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the Young King’s Wise Choice
1 Kings 3:1-15
The chapter opens doubtfully. The affinity with Pharaoh, and the two onlys of 1 Kings 3:2-3 are not promising. See Deuteronomy 12:13-14 . Yet there were hopeful features in Solomon’s love for God, and the devotion and obedience by which it was proved. It remained, however, to be seen, which of these influences was to triumph in the outworking of his character. That is always the most urgent, question in life. With too many the early dew and morning cloud pass away, leaving no trace, Hosea 6:4 .
There is an inner wisdom which is of the heart rather than of the head, and which God’s Spirit bestows on those who love Him. Having this, we possess the key to all things in heaven and on earth. See 1 Corinthians 2:5 , etc. When a man seeks first the Kingdom, all else is added, Matthew 6:33 . Only the man who delights in God can be trusted with the gratification of his heart’s desires, Psalms 37:4 .
Live deep in God. Do not be dazzled or fascinated by outward things. Be concerned to know God’s will and become the organ of His purpose. He will add to you all else that is needful for the fulfillment of your life-course.
Breaking Three Commandments
1 Kings 21:1-29 ; 1 Kings 1:1-53 ; 1 Kings 2:1-46 ; 1 Kings 3:1-28 ; 1 Kings 4:1-34 ; 1 Kings 5:1-18 ; 1 Kings 6:1-38 ; 1 Kings 7:1-51 ; 1 Kings 8:1-66 ; 1 Kings 9:1-28 ; 1 Kings 10:1-29 ; 1 Kings 11:1-43 ; 1 Kings 12:1-33 ; 1 Kings 13:1-34 ; 1 Kings 14:1-31 ; 1 Kings 15:1-34 ; 1 Kings 16:1-34
From a worldly point of view Naboth might have done a good stroke of business by selling his estate to. Ahab. A royal price and assured favor might have been his-but he had a conscience! Above the persuasive tones of the monarch’s offer sounded the voice of God: “The land shall not be sold for ever, for the land is mine.” See Leviticus 25:23 ; Numbers 36:7 ; Ezekiel 46:18 .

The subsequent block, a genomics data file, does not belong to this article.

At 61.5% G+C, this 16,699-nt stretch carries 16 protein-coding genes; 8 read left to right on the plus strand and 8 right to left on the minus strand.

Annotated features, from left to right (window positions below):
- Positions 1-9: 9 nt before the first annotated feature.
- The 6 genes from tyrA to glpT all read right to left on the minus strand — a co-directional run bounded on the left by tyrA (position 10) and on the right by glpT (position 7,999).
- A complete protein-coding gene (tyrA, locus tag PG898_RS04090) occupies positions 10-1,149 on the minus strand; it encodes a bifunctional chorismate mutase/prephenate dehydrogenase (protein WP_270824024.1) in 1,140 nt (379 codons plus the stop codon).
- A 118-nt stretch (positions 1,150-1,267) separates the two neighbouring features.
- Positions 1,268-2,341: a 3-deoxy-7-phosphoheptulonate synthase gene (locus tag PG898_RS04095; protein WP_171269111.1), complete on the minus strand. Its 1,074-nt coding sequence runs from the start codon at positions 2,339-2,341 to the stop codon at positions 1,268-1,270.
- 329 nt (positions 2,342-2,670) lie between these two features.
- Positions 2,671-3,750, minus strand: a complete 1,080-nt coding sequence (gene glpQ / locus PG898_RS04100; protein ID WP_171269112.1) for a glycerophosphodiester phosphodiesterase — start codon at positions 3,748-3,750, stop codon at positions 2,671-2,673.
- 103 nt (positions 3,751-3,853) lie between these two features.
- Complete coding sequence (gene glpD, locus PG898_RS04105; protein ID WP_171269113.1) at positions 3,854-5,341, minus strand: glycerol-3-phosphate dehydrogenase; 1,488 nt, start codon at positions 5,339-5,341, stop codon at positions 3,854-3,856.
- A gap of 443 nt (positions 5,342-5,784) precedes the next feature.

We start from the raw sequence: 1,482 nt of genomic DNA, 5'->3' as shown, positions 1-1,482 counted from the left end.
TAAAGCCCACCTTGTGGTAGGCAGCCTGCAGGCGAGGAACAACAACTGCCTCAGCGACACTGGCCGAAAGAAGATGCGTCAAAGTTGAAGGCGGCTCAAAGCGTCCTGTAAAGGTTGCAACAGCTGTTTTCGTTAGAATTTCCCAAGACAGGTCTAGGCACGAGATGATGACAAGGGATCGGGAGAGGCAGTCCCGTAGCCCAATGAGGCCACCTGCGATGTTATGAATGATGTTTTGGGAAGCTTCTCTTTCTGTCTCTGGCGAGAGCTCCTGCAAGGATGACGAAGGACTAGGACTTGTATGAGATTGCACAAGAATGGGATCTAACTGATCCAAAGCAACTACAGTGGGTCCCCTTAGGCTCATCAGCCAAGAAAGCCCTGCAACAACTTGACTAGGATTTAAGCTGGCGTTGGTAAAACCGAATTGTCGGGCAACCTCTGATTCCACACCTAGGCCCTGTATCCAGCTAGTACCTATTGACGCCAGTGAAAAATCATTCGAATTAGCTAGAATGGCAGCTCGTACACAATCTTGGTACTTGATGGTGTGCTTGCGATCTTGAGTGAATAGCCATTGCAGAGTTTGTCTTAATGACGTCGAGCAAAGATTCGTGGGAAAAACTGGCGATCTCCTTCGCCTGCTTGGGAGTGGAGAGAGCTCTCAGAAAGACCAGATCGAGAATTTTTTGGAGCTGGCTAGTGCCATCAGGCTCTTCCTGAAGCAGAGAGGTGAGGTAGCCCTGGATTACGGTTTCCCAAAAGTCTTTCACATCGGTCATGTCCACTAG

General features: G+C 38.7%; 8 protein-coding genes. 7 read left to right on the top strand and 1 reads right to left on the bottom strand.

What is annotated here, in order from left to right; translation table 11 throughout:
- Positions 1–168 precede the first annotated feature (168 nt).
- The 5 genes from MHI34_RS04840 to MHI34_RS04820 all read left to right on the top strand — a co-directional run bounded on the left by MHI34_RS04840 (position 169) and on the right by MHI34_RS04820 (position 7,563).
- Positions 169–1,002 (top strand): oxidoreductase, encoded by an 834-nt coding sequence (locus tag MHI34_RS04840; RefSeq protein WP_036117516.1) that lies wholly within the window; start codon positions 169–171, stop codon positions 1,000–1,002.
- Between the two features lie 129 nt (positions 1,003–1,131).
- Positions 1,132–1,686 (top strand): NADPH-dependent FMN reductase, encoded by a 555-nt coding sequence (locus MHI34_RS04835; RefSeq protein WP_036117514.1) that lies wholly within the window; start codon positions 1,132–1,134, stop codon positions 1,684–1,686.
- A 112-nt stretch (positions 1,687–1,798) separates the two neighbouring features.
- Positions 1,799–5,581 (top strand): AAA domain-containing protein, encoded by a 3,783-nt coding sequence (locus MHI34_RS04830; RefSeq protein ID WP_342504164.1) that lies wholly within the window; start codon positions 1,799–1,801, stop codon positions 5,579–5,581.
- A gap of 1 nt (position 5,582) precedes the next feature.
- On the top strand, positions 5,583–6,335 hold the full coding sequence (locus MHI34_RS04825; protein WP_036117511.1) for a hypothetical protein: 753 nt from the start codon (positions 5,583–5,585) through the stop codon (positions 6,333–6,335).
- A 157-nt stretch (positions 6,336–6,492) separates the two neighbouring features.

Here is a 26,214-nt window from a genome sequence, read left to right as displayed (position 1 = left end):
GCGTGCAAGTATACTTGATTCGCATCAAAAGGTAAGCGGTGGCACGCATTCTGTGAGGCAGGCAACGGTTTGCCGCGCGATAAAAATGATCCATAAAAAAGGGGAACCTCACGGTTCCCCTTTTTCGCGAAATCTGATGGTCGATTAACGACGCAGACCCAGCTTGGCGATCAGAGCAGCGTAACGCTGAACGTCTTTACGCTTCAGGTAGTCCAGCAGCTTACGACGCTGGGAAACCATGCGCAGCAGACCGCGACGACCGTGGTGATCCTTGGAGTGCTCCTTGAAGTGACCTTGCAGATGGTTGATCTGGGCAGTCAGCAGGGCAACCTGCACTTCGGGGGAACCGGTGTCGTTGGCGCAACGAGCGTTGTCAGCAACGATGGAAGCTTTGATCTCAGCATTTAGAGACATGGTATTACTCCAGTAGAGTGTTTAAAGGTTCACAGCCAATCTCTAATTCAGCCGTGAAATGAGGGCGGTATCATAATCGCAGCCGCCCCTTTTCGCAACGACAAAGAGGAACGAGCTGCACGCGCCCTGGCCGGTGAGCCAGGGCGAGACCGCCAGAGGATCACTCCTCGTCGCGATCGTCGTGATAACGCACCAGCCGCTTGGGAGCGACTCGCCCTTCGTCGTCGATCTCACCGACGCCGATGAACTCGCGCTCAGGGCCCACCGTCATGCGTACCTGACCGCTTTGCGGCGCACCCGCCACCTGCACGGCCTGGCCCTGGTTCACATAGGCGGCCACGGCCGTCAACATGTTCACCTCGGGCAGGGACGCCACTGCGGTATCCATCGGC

Ahab knew perfectly well that Jezebel could not give him the property of another except by foul means, but he took pains not to inquire. Though the direct orders for Naboth’s death did not come from him, yet, by his silence, he was an accomplice and an accessory; and divine justice penetrates all such specious excuses. God holds us responsible for wrongs which we do not arrest, though we have the power. The crime was blacker because of the pretext of religion, as suggested by a fast. See also 2 Kings 9:26 . The blood of murdered innocence cries to God, and his requital, though delayed, is inevitable. See Revelation 6:9-10 .
a Discerning Judgment
1 Kings 3:16-28
The incident gave convincing proof of the gift of wisdom. This is the most esteemed endowment of an Eastern potentate, who is called upon to arbitrate in cases that defy the labored processes of law and precedent. How could so difficult a case be decided? There were no witnesses on either side. But Solomon appealed to the instincts of a mother’s love. The proposal to divide the child at once revealed the mother, who would rather expose herself to a life of anguish than see her child suffer or its life extinguished.
Bishop Hall, commenting on this incident, says, “Truth demands entireness; falsehood is satisfied with less. Satan, who has no right to the heart, is content with a piece of it; God, who made the heart, will have either all or none.”
But surely there is a still deeper lesson. When we truly belong to Christ, sharing His nature and having fellowship in His Kingdom, we shall live in quick sympathy with everything that touches His honor. The child of God instinctively winces whenever his Father’s character is challenged, or a foul suggestion is made to his own soul. This is evidence of sonship.
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Text Courtesy of BibleSupport.com. Used by Permission.
Meyer, Frederick Brotherton. "Commentary on 1 Kings 3". "F. B. Meyer's 'Through the Bible' Commentary". https://www.studylight.org/
the Third Sunday after Epiphany